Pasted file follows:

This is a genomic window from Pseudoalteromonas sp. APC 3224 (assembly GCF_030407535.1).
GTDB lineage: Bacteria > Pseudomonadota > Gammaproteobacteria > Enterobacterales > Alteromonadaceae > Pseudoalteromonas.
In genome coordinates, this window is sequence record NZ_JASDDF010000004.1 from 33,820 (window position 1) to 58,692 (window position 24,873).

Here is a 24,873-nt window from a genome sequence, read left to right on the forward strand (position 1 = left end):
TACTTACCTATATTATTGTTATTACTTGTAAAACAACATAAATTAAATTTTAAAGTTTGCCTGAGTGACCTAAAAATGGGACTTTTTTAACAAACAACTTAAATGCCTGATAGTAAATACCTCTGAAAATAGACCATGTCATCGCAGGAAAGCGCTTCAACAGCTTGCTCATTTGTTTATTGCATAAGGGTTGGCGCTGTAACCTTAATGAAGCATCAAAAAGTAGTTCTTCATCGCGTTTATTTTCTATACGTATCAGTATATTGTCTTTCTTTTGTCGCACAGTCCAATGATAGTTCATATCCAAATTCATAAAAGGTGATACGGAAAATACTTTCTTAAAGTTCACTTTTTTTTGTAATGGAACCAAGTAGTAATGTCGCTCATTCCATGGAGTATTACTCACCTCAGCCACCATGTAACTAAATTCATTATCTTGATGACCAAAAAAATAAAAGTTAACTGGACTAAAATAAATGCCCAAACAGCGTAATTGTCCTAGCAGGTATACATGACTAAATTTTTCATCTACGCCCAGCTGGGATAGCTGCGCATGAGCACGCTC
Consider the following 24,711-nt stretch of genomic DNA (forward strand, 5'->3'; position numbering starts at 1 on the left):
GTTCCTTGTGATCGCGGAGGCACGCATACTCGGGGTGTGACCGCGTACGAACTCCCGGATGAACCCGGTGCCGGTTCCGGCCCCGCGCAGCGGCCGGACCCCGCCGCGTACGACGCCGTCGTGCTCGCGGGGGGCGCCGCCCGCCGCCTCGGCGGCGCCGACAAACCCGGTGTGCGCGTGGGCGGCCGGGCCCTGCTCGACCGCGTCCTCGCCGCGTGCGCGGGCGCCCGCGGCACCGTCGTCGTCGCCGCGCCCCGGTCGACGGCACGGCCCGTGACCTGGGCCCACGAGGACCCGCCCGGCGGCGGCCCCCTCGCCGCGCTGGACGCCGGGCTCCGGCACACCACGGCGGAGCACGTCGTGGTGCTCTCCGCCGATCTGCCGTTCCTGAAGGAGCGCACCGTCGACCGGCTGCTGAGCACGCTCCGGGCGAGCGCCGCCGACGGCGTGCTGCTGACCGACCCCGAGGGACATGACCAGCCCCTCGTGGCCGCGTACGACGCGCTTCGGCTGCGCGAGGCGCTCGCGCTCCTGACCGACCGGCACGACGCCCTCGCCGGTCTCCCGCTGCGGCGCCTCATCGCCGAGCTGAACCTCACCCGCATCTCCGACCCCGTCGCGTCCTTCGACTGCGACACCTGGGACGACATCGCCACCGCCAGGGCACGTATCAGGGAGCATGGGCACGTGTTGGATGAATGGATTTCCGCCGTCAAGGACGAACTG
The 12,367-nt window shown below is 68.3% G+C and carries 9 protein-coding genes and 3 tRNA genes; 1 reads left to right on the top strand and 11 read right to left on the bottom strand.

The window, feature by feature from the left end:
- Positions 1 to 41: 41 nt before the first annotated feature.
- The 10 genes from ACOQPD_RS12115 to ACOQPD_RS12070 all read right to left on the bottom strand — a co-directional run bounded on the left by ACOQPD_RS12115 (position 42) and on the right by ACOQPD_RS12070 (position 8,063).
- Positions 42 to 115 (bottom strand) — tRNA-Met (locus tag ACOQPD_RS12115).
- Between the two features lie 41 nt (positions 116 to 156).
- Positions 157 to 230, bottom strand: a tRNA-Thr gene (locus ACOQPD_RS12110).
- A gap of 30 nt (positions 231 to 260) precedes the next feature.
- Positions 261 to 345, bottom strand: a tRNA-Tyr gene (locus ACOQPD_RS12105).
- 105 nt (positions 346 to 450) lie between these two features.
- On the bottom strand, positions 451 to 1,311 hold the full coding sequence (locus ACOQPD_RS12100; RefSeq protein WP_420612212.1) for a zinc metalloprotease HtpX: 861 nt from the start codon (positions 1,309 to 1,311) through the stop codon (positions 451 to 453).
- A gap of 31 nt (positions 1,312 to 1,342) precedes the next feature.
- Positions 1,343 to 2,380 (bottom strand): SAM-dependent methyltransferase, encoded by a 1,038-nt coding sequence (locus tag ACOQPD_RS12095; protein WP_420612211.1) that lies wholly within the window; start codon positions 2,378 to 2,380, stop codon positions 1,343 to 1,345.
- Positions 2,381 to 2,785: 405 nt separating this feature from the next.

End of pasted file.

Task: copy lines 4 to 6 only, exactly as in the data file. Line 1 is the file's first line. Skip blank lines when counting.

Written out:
Here is a 24,873-nt window from a genome sequence, read left to right on the forward strand (position 1 = left end):
TACTTACCTATATTATTGTTATTACTTGTAAAACAACATAAATTAAATTTTAAAGTTTGCCTGAGTGACCTAAAAATGGGACTTTTTTAACAAACAACTTAAATGCCTGATAGTAAATACCTCTGAAAATAGACCATGTCATCGCAGGAAAGCGCTTCAACAGCTTGCTCATTTGTTTATTGCATAAGGGTTGGCGCTGTAACCTTAATGAAGCATCAAAAAGTAGTTCTTCATCGCGTTTATTTTCTATACGTATCAGTATATTGTCTTTCTTTTGTCGCACAGTCCAATGATAGTTCATATCCAAATTCATAAAAGGTGATACGGAAAATACTTTCTTAAAGTTCACTTTTTTTTGTAATGGAACCAAGTAGTAATGTCGCTCATTCCATGGAGTATTACTCACCTCAGCCACCATGTAACTAAATTCATTATCTTGATGACCAAAAAAATAAAAGTTAACTGGACTAAAATAAATGCCCAAACAGCGTAATTGTCCTAGCAGGTATACATGACTAAATTTTTCATCTACGCCCAGCTGGGATAGCTGCGCATGAGCACGCTC
Consider the following 24,711-nt stretch of genomic DNA (forward strand, 5'->3'; position numbering starts at 1 on the left):